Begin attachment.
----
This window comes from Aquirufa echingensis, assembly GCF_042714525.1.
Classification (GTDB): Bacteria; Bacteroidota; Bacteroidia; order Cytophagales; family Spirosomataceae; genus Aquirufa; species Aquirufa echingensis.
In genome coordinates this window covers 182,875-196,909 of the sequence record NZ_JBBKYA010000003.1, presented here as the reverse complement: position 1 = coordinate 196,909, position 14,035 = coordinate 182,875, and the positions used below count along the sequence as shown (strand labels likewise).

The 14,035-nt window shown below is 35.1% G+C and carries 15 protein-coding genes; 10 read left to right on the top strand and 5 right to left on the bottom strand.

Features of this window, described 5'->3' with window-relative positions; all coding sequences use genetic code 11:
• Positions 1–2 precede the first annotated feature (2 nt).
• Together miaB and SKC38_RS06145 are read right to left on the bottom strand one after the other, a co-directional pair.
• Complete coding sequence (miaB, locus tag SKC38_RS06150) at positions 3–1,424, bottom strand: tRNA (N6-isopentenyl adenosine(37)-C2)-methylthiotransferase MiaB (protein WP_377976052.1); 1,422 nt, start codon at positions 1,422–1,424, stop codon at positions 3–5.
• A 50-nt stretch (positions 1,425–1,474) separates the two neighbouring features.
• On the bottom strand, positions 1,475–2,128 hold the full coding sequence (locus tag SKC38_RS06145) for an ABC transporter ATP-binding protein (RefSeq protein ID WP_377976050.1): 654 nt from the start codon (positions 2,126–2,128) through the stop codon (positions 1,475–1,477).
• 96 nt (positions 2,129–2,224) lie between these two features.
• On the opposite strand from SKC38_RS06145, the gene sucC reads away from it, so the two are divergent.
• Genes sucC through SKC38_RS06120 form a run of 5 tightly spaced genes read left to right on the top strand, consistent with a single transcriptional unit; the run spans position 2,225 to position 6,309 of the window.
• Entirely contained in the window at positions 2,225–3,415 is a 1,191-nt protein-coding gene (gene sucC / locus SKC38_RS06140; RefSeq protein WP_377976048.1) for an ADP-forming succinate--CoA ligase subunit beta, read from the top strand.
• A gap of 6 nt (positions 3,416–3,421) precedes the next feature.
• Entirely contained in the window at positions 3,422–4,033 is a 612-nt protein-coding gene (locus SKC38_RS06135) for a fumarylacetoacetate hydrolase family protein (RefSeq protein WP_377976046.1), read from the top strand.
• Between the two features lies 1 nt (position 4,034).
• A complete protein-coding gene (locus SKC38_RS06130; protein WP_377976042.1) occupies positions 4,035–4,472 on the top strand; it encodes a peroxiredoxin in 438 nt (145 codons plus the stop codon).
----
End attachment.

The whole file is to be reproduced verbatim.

This window comes from Aquirufa echingensis, assembly GCF_042714525.1.
Classification (GTDB): Bacteria; Bacteroidota; Bacteroidia; order Cytophagales; family Spirosomataceae; genus Aquirufa; species Aquirufa echingensis.
In genome coordinates this window covers 182,875-196,909 of the sequence record NZ_JBBKYA010000003.1, presented here as the reverse complement: position 1 = coordinate 196,909, position 14,035 = coordinate 182,875, and the positions used below count along the sequence as shown (strand labels likewise).

The 14,035-nt window shown below is 35.1% G+C and carries 15 protein-coding genes; 10 read left to right on the top strand and 5 right to left on the bottom strand.

Features of this window, described 5'->3' with window-relative positions; all coding sequences use genetic code 11:
• Positions 1–2 precede the first annotated feature (2 nt).
• Together miaB and SKC38_RS06145 are read right to left on the bottom strand one after the other, a co-directional pair.
• Complete coding sequence (miaB, locus tag SKC38_RS06150) at positions 3–1,424, bottom strand: tRNA (N6-isopentenyl adenosine(37)-C2)-methylthiotransferase MiaB (protein WP_377976052.1); 1,422 nt, start codon at positions 1,422–1,424, stop codon at positions 3–5.
• A 50-nt stretch (positions 1,425–1,474) separates the two neighbouring features.
• On the bottom strand, positions 1,475–2,128 hold the full coding sequence (locus tag SKC38_RS06145) for an ABC transporter ATP-binding protein (RefSeq protein ID WP_377976050.1): 654 nt from the start codon (positions 2,126–2,128) through the stop codon (positions 1,475–1,477).
• 96 nt (positions 2,129–2,224) lie between these two features.
• On the opposite strand from SKC38_RS06145, the gene sucC reads away from it, so the two are divergent.
• Genes sucC through SKC38_RS06120 form a run of 5 tightly spaced genes read left to right on the top strand, consistent with a single transcriptional unit; the run spans position 2,225 to position 6,309 of the window.
• Entirely contained in the window at positions 2,225–3,415 is a 1,191-nt protein-coding gene (gene sucC / locus SKC38_RS06140; RefSeq protein WP_377976048.1) for an ADP-forming succinate--CoA ligase subunit beta, read from the top strand.
• A gap of 6 nt (positions 3,416–3,421) precedes the next feature.
• Entirely contained in the window at positions 3,422–4,033 is a 612-nt protein-coding gene (locus SKC38_RS06135) for a fumarylacetoacetate hydrolase family protein (RefSeq protein WP_377976046.1), read from the top strand.
• Between the two features lies 1 nt (position 4,034).
• A complete protein-coding gene (locus SKC38_RS06130; protein WP_377976042.1) occupies positions 4,035–4,472 on the top strand; it encodes a peroxiredoxin in 438 nt (145 codons plus the stop codon).